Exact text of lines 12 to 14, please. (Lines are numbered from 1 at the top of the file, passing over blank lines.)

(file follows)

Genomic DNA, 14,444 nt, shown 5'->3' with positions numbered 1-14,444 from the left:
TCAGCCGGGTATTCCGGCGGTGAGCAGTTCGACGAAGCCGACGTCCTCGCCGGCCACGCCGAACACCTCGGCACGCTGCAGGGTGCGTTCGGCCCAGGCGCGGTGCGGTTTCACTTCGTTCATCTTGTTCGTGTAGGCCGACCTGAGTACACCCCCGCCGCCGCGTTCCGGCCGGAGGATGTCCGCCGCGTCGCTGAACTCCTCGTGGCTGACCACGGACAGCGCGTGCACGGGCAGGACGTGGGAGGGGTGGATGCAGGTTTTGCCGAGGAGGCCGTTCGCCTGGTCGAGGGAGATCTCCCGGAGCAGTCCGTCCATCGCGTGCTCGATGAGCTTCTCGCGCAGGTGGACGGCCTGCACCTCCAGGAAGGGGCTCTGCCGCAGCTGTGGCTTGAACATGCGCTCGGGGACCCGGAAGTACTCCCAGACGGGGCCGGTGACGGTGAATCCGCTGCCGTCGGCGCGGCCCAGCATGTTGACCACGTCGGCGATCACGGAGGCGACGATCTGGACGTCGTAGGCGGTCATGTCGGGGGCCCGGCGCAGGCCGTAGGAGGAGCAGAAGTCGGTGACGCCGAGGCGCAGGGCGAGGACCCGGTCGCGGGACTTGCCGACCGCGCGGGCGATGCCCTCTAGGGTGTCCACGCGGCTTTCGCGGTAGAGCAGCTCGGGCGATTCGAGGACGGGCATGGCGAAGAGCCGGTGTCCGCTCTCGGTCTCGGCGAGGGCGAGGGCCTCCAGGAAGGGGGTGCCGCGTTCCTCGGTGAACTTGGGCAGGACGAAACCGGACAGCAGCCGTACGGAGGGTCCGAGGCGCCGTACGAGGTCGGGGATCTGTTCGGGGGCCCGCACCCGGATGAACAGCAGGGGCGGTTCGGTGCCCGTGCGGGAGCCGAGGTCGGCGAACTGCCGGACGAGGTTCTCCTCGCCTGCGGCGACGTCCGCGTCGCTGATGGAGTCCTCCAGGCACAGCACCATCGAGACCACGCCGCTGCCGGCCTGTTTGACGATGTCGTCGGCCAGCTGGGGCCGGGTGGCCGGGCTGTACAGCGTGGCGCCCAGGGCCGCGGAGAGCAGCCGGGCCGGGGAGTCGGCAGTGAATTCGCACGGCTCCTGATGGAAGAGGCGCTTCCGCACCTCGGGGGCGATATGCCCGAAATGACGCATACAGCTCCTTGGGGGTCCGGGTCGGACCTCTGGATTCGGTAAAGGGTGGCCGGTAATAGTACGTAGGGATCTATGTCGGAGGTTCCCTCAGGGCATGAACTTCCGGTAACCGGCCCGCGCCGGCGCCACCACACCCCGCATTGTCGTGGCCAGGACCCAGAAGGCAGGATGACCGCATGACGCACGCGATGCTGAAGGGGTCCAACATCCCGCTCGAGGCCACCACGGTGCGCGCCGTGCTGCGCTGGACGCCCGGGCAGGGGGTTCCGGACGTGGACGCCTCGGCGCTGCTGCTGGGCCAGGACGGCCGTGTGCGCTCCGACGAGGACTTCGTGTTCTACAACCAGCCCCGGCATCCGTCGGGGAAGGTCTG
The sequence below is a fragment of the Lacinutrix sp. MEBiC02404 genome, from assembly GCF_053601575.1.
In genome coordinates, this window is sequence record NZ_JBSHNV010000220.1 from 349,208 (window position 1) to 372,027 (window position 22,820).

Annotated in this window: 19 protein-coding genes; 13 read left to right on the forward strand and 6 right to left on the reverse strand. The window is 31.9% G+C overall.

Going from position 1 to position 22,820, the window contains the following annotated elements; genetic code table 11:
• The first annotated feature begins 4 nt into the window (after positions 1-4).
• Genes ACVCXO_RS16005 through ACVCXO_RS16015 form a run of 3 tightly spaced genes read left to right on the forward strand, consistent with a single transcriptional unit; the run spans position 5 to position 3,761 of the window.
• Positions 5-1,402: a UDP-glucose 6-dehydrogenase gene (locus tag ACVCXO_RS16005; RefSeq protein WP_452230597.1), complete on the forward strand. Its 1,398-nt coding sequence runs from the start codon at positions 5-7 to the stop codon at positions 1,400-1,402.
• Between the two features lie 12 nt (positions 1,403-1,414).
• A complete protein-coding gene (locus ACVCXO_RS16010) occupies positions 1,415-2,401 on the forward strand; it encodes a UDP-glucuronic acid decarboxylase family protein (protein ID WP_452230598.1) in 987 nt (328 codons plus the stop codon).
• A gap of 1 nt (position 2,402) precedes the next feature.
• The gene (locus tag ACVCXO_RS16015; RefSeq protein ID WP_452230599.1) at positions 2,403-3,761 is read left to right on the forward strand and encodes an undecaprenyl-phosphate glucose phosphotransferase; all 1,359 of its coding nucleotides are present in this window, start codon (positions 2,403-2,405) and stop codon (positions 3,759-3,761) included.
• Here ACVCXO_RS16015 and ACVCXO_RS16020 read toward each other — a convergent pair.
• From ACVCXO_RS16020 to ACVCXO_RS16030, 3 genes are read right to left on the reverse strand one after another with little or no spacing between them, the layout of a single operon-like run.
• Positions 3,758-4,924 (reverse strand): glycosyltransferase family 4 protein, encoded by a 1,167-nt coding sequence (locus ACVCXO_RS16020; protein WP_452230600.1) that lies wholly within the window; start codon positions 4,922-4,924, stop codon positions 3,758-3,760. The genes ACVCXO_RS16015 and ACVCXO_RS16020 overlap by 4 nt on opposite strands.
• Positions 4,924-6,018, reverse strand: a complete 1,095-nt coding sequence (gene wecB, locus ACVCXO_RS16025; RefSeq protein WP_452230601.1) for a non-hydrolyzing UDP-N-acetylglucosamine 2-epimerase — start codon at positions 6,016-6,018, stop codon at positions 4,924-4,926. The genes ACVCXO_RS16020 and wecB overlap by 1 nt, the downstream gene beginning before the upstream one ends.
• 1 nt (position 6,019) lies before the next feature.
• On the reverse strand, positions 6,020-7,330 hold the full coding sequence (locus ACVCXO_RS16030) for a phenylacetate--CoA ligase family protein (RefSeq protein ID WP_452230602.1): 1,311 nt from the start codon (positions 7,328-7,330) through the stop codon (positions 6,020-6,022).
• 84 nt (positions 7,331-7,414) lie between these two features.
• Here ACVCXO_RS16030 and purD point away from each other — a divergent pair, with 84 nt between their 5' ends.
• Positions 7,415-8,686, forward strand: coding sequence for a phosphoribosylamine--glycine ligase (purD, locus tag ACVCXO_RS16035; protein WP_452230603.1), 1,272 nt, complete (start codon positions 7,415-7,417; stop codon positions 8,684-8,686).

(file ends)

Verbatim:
• A gap of 1 nt (position 2,402) precedes the next feature.
• The gene (locus tag ACVCXO_RS16015; RefSeq protein ID WP_452230599.1) at positions 2,403-3,761 is read left to right on the forward strand and encodes an undecaprenyl-phosphate glucose phosphotransferase; all 1,359 of its coding nucleotides are present in this window, start codon (positions 2,403-2,405) and stop codon (positions 3,759-3,761) included.
• Here ACVCXO_RS16015 and ACVCXO_RS16020 read toward each other — a convergent pair.